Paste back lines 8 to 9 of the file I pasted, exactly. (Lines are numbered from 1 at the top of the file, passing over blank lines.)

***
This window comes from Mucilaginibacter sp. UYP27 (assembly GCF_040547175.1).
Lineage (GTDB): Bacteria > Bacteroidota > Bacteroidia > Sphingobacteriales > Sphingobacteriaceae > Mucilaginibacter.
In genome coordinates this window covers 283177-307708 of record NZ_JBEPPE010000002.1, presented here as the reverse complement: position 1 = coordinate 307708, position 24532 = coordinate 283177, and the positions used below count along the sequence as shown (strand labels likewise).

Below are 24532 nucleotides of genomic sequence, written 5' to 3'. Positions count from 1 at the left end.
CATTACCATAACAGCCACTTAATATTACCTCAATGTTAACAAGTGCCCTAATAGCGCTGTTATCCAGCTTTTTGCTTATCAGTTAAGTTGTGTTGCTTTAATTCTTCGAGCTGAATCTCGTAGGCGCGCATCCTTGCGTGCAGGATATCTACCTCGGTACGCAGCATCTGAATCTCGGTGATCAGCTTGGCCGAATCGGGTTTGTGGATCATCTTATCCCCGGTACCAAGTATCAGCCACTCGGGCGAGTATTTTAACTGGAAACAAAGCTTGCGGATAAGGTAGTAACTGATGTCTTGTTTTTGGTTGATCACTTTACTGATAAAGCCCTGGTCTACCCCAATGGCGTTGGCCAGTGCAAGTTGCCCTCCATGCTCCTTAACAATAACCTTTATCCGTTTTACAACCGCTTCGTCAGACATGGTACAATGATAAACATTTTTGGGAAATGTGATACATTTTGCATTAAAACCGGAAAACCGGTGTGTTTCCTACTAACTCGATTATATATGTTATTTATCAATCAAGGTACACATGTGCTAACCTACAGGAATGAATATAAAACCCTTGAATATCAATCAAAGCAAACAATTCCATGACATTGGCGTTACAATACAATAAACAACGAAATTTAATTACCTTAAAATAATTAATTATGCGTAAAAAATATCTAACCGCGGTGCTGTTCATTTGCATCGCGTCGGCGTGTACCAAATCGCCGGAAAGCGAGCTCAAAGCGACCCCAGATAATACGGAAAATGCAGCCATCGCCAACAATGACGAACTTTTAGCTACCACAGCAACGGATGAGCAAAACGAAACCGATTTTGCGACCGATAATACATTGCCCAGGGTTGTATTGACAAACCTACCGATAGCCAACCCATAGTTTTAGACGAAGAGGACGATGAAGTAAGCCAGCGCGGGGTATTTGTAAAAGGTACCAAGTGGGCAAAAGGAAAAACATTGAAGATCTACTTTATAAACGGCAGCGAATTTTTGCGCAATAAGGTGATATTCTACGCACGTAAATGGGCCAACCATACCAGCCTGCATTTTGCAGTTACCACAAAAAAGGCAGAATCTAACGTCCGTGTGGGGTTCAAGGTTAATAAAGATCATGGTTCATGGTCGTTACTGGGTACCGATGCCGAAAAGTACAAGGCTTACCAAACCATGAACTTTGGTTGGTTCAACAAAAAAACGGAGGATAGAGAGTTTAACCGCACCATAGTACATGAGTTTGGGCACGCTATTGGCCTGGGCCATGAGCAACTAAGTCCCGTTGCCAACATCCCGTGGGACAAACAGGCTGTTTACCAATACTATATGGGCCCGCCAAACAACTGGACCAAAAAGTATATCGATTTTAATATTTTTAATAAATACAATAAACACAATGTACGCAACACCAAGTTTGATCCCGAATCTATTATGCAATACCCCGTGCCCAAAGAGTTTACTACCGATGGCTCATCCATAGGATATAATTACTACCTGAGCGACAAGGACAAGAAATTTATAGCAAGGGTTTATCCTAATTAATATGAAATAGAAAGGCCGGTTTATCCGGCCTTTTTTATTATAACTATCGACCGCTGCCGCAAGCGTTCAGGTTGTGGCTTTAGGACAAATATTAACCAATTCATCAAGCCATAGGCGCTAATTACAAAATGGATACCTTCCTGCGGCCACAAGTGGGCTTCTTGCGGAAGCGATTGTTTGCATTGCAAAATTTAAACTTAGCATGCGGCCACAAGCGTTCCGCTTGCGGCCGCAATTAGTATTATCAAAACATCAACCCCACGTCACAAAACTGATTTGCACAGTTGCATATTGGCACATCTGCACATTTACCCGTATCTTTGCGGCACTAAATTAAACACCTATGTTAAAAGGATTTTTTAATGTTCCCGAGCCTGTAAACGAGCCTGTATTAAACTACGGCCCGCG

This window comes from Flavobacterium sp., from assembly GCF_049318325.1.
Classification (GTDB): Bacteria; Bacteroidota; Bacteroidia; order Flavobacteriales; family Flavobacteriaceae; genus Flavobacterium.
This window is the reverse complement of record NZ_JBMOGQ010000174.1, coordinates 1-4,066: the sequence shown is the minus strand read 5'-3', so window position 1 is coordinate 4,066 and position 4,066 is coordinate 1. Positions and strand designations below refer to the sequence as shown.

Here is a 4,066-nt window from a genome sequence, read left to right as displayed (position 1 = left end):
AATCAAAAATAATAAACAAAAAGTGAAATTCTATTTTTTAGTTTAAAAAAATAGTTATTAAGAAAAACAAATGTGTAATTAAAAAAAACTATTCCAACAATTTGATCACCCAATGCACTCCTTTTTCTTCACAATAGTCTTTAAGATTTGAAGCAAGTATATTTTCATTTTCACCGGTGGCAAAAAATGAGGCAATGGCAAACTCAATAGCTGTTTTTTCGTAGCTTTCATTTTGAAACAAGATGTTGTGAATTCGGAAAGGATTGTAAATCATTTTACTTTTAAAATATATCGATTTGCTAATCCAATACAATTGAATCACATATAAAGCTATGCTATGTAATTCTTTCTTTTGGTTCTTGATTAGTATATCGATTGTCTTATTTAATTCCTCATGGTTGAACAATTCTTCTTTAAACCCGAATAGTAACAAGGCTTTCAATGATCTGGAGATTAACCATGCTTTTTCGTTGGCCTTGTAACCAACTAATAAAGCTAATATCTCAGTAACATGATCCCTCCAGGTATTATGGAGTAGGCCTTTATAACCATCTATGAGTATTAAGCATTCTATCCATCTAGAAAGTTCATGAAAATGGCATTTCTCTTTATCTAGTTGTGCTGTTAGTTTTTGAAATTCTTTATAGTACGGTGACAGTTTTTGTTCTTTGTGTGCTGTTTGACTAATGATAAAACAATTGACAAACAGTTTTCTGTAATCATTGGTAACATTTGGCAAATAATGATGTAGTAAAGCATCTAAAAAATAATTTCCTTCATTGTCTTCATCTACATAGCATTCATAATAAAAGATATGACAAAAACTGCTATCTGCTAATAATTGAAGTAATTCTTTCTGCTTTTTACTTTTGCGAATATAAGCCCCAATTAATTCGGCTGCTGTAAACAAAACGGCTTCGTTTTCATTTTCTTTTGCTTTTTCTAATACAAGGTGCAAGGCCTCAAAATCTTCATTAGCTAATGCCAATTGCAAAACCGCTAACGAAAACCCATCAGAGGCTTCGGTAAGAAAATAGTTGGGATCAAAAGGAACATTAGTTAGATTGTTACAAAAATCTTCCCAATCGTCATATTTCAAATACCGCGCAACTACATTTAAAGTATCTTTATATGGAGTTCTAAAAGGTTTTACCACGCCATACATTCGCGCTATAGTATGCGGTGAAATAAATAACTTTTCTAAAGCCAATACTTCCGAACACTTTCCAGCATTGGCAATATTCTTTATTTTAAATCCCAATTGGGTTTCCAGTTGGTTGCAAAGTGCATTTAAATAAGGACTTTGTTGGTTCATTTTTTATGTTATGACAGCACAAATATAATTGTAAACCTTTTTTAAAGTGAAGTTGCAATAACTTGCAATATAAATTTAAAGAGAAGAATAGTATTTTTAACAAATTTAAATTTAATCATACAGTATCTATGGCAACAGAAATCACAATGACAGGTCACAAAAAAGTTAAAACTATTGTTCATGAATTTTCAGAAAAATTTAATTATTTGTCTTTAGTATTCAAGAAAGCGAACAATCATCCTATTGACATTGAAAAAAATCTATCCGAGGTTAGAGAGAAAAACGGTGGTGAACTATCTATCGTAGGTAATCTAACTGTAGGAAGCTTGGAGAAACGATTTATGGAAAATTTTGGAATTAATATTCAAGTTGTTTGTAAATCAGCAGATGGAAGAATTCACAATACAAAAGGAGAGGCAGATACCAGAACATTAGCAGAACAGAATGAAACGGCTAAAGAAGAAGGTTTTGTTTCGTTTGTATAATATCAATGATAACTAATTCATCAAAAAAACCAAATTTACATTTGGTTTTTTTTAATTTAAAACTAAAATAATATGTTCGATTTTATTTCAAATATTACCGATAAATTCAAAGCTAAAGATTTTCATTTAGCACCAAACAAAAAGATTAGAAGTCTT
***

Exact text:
This window is the reverse complement of record NZ_JBMOGQ010000174.1, coordinates 1-4,066: the sequence shown is the minus strand read 5'-3', so window position 1 is coordinate 4,066 and position 4,066 is coordinate 1. Positions and strand designations below refer to the sequence as shown.

Here is a 4,066-nt window from a genome sequence, read left to right as displayed (position 1 = left end):